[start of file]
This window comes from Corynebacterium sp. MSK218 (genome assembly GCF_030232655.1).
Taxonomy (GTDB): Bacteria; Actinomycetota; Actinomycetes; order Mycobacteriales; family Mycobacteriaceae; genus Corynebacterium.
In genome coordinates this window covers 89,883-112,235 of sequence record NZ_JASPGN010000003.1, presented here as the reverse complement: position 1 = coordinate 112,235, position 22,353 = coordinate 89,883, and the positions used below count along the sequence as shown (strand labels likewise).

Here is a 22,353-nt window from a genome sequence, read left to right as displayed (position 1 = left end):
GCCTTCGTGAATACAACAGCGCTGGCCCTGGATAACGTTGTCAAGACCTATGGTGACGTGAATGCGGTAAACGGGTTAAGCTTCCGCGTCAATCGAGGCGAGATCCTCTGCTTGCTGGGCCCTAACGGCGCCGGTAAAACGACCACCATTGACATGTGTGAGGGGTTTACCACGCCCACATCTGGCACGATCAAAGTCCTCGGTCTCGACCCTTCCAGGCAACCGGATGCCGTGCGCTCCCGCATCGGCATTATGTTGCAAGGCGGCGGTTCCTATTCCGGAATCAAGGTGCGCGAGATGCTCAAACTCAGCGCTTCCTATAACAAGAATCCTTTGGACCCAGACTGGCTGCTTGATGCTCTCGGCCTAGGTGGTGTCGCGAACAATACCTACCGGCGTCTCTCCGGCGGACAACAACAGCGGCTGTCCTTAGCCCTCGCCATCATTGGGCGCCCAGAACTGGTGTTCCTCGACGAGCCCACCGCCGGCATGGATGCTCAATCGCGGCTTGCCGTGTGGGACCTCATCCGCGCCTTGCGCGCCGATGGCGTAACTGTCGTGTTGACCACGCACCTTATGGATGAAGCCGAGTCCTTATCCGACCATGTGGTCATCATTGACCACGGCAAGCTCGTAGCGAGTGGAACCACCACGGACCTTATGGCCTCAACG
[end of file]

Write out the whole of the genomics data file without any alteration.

This window comes from Corynebacterium sp. MSK218 (genome assembly GCF_030232655.1).
Taxonomy (GTDB): Bacteria; Actinomycetota; Actinomycetes; order Mycobacteriales; family Mycobacteriaceae; genus Corynebacterium.
In genome coordinates this window covers 89,883-112,235 of sequence record NZ_JASPGN010000003.1, presented here as the reverse complement: position 1 = coordinate 112,235, position 22,353 = coordinate 89,883, and the positions used below count along the sequence as shown (strand labels likewise).

Here is a 22,353-nt window from a genome sequence, read left to right as displayed (position 1 = left end):
GCCTTCGTGAATACAACAGCGCTGGCCCTGGATAACGTTGTCAAGACCTATGGTGACGTGAATGCGGTAAACGGGTTAAGCTTCCGCGTCAATCGAGGCGAGATCCTCTGCTTGCTGGGCCCTAACGGCGCCGGTAAAACGACCACCATTGACATGTGTGAGGGGTTTACCACGCCCACATCTGGCACGATCAAAGTCCTCGGTCTCGACCCTTCCAGGCAACCGGATGCCGTGCGCTCCCGCATCGGCATTATGTTGCAAGGCGGCGGTTCCTATTCCGGAATCAAGGTGCGCGAGATGCTCAAACTCAGCGCTTCCTATAACAAGAATCCTTTGGACCCAGACTGGCTGCTTGATGCTCTCGGCCTAGGTGGTGTCGCGAACAATACCTACCGGCGTCTCTCCGGCGGACAACAACAGCGGCTGTCCTTAGCCCTCGCCATCATTGGGCGCCCAGAACTGGTGTTCCTCGACGAGCCCACCGCCGGCATGGATGCTCAATCGCGGCTTGCCGTGTGGGACCTCATCCGCGCCTTGCGCGCCGATGGCGTAACTGTCGTGTTGACCACGCACCTTATGGATGAAGCCGAGTCCTTATCCGACCATGTGGTCATCATTGACCACGGCAAGCTCGTAGCGAGTGGAACCACCACGGACCTTATGGCCTCAACG